Stub Mortise and Tenon

In the stub mortise and tenon joint, neither mortise nor tenon extend through the mortised component. It is used where a through mortise and tenon would detract from the appearance of the structure, and where joint strength is not so important.
Components are squared and true
A mortise chisel is selected which is approximately one third the component thickness, and a mortise gauge pins set the same distance apart. The mortise gauge stock (fence) is set to position the mortise in the middle of the component's thickness.
The tenon shoulders are positioned so that the tenon remains a good distance away from the opposite edge of the mortise component
They are knifed in with a marking knife and try-square, on both the faces...
...and edges
The tenon cheeks are gauged in from the face side, with the mortise gauge, on the two edges...
...and on the end
The mortise is gauged in from the face side of the mortise component...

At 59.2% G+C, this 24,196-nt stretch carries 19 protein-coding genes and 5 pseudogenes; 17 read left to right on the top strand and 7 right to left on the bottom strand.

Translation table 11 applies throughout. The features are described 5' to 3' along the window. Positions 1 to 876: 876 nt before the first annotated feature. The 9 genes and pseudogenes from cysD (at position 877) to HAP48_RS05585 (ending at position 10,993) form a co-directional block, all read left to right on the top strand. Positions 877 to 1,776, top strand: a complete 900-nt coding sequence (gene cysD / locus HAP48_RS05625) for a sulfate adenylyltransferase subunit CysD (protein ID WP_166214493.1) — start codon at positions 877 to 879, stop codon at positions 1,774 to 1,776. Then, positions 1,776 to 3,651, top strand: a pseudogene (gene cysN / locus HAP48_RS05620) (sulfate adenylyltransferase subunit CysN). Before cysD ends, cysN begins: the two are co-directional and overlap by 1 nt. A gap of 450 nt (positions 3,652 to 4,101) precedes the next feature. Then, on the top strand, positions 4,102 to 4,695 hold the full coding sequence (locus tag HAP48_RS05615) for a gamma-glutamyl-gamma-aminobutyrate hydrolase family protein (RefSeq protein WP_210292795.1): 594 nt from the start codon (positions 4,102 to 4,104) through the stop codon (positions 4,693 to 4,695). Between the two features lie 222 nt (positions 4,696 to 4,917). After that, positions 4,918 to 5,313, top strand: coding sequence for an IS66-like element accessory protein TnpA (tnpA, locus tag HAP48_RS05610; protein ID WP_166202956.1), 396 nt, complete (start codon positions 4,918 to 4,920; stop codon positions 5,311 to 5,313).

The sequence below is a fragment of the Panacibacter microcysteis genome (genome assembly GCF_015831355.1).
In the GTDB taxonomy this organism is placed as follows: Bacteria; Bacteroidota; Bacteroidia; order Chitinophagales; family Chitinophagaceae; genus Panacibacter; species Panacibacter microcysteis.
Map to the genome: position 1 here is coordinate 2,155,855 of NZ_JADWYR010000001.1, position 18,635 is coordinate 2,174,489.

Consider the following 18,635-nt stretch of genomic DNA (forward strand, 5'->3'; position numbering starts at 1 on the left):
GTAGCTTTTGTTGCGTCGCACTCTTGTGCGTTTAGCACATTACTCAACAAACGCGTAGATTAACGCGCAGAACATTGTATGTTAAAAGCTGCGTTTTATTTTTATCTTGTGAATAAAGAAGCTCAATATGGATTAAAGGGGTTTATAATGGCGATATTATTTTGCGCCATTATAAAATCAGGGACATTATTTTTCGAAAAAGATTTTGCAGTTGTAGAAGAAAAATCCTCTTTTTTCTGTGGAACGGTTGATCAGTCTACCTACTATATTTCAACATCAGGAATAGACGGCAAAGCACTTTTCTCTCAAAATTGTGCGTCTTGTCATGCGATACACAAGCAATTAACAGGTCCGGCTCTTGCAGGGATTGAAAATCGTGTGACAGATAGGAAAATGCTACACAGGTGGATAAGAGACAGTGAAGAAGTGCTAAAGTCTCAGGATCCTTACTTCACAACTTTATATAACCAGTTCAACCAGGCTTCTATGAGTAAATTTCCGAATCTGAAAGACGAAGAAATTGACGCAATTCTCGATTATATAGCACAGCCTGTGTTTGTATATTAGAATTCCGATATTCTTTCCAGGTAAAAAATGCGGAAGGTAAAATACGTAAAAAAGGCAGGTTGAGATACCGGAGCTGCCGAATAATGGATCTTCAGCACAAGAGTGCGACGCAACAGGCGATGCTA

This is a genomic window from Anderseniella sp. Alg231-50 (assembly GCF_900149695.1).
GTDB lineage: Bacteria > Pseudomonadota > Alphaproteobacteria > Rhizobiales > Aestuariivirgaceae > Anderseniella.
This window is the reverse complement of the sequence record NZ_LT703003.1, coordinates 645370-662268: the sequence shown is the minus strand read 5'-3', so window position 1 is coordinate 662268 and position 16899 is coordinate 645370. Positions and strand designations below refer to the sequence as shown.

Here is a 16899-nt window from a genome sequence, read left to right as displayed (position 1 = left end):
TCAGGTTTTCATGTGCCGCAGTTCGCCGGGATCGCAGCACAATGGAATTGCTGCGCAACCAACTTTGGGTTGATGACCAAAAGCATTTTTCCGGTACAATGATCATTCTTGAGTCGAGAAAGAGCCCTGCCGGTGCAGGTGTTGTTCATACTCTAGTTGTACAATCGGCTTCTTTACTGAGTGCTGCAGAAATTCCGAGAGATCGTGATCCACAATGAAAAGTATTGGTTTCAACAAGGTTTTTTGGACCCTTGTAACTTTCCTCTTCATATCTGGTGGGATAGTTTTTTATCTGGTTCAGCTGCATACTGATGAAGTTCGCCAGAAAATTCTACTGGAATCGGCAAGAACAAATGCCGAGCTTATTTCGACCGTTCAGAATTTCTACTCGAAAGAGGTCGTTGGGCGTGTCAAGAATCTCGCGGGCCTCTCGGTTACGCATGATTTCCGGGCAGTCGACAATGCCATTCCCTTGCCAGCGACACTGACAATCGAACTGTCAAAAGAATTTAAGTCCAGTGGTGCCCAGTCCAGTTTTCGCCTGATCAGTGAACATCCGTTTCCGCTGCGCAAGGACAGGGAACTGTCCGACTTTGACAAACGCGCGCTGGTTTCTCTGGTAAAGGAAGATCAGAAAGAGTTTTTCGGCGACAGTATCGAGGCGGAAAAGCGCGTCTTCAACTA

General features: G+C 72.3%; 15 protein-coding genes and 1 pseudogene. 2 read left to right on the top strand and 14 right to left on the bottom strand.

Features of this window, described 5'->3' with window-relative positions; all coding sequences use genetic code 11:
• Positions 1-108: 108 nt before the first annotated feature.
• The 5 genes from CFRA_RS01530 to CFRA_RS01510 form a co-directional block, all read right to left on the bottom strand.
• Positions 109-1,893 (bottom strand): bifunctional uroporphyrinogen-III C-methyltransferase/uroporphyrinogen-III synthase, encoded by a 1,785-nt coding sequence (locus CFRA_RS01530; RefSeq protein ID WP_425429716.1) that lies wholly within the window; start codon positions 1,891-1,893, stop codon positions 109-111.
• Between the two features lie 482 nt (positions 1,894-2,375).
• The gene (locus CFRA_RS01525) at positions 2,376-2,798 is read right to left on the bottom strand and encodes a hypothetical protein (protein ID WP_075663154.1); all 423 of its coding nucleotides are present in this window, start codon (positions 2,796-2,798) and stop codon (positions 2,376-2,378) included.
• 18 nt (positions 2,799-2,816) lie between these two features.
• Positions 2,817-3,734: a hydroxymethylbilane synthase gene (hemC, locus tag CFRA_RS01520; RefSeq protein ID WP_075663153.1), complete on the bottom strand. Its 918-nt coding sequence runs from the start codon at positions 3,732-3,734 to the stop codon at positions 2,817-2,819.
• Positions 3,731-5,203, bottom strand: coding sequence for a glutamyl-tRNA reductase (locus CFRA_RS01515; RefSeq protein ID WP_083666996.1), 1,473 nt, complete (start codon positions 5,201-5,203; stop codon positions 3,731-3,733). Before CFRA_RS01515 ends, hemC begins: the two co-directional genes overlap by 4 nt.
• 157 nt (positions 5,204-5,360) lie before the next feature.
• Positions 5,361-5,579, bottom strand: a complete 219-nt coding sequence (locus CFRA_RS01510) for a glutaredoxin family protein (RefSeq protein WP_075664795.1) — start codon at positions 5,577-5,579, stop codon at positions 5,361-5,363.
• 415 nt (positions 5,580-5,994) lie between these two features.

...and it's ends knifed in
The mortise is chopped over a bench leg for support
The desired depth can be marked on the chisel with a pencil
Chop in the same way as the through mortise and tenon, except only from the one side, and to the desired depth
The tenon cheek cuts are sawn, staying on the waste side of the gauge lines
A knife wall is created for the shoulders by paring into the knife line from the waste side...
...after which the shoulders are sawn
The tenon thickness is checked...
...and fitted by either paring with a chisel,
or planing with a router plane or shoulder plane
The tenon is then cut to width, in order to fit the mortise length
With the tenon a good push fit for thickness and width...'s shoulders are cleaned back to the knife lines with a sharp chisel
The cleaned tenon can now be fitted in the mortise...
...and should seat perfectly at the joint line.
The fit should be snug, as demonstrated here.

Now watch the video: 

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